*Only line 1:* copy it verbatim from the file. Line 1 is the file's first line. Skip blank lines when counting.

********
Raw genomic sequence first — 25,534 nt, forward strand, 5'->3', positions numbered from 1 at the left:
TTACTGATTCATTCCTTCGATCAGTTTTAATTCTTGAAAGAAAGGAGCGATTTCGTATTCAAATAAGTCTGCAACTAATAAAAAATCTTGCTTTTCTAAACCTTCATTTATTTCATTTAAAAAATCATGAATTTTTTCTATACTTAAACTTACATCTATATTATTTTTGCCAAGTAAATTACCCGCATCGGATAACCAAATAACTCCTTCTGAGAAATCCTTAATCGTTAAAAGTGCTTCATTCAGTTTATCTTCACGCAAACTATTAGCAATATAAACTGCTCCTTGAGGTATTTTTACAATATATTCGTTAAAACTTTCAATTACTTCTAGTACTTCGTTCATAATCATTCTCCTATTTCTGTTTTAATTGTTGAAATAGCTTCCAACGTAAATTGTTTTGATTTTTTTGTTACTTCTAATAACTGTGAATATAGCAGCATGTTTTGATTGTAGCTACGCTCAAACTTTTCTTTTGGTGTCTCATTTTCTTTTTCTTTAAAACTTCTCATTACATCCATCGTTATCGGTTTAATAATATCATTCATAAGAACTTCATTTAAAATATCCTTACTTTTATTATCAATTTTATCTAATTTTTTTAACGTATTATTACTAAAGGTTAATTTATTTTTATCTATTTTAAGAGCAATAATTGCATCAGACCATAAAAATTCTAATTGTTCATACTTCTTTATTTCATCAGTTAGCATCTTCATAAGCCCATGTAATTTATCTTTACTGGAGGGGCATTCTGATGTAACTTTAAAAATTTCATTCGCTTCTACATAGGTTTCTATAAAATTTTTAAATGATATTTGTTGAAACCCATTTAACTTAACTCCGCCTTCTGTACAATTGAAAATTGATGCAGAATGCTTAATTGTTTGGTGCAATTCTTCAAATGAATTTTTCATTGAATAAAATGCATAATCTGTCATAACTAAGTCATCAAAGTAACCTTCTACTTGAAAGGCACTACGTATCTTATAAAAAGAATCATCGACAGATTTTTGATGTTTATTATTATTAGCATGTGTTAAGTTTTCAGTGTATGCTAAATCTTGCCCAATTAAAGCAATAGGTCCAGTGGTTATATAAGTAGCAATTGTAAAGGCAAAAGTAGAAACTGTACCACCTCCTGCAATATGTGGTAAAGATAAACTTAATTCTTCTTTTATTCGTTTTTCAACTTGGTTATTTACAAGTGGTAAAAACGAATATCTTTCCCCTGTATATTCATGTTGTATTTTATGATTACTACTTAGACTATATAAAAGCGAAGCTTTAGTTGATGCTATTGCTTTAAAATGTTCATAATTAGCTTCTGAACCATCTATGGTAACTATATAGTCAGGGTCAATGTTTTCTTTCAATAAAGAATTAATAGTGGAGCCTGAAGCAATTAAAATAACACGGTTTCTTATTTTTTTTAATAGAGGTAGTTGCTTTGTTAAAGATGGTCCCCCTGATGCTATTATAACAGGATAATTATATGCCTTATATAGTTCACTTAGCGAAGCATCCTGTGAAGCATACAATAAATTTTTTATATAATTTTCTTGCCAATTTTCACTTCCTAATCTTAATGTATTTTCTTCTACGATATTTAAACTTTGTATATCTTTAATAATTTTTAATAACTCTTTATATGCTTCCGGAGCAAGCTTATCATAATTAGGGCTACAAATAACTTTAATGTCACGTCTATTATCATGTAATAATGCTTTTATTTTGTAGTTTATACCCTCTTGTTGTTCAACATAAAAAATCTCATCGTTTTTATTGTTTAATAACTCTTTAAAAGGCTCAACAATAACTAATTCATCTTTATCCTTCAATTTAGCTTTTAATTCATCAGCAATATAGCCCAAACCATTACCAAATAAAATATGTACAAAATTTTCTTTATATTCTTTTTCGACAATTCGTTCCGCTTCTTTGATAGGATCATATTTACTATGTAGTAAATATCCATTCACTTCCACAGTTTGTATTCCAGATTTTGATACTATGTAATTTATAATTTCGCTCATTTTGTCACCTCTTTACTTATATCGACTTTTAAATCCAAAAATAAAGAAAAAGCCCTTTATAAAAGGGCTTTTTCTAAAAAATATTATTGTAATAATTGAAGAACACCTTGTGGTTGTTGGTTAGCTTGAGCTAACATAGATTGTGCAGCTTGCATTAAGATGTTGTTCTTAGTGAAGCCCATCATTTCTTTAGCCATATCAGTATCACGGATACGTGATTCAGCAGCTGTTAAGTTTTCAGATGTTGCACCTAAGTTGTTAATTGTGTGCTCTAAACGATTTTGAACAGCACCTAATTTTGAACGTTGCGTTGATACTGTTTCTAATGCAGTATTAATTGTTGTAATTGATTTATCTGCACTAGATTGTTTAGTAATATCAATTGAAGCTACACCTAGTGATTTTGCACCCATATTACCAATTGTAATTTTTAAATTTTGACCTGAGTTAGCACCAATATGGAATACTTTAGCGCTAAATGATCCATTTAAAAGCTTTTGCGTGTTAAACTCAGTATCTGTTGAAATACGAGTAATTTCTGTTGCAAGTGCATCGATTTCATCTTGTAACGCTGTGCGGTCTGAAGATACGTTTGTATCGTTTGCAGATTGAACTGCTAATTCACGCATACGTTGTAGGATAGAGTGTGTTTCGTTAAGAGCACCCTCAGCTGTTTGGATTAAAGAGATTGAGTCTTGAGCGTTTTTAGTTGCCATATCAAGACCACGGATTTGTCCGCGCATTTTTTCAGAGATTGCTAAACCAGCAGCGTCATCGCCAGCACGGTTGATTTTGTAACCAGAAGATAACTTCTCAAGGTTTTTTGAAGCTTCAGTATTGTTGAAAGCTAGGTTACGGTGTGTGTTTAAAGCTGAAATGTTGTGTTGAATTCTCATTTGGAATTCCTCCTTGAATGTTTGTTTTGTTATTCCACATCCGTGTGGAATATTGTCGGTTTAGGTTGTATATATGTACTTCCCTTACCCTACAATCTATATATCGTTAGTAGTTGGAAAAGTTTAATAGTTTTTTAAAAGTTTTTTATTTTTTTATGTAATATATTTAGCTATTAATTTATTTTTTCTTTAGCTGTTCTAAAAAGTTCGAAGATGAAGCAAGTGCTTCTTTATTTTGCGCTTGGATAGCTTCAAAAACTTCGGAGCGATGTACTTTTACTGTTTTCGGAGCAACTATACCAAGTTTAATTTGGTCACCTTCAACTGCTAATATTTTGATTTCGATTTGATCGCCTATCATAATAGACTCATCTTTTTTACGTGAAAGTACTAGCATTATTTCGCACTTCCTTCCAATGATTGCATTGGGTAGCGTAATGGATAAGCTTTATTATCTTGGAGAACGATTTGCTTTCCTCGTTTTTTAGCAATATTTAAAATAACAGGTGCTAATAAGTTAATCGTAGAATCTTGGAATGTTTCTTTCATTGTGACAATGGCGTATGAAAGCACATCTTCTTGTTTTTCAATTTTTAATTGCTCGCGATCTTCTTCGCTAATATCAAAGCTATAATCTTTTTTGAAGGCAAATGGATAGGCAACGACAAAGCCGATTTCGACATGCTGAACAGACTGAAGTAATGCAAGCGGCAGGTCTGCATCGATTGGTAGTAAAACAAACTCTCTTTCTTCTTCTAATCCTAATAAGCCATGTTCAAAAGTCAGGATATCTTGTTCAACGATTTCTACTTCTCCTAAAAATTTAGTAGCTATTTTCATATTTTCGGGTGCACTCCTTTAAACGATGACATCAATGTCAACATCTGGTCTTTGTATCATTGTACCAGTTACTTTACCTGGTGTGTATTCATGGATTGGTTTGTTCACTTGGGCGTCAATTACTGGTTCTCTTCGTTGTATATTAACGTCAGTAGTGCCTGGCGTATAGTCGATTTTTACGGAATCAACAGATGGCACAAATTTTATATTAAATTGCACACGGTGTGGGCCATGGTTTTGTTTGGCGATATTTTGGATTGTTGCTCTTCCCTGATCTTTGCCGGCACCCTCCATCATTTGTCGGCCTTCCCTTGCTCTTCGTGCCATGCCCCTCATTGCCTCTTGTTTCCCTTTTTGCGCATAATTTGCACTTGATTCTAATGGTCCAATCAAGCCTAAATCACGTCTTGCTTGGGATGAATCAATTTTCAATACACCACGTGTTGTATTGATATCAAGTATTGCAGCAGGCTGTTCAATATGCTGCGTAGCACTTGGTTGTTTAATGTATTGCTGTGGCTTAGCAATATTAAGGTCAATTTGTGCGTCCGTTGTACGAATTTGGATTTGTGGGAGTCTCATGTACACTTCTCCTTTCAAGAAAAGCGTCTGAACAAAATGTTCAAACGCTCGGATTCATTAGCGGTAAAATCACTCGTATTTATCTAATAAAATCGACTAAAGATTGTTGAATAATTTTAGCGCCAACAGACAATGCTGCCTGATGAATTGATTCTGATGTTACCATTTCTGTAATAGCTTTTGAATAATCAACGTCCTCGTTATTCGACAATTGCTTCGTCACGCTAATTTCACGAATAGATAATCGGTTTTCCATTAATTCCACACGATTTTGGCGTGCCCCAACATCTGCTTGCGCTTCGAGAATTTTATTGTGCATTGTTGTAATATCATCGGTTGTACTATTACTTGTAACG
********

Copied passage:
Raw genomic sequence first — 25,534 nt, forward strand, 5'->3', positions numbered from 1 at the left: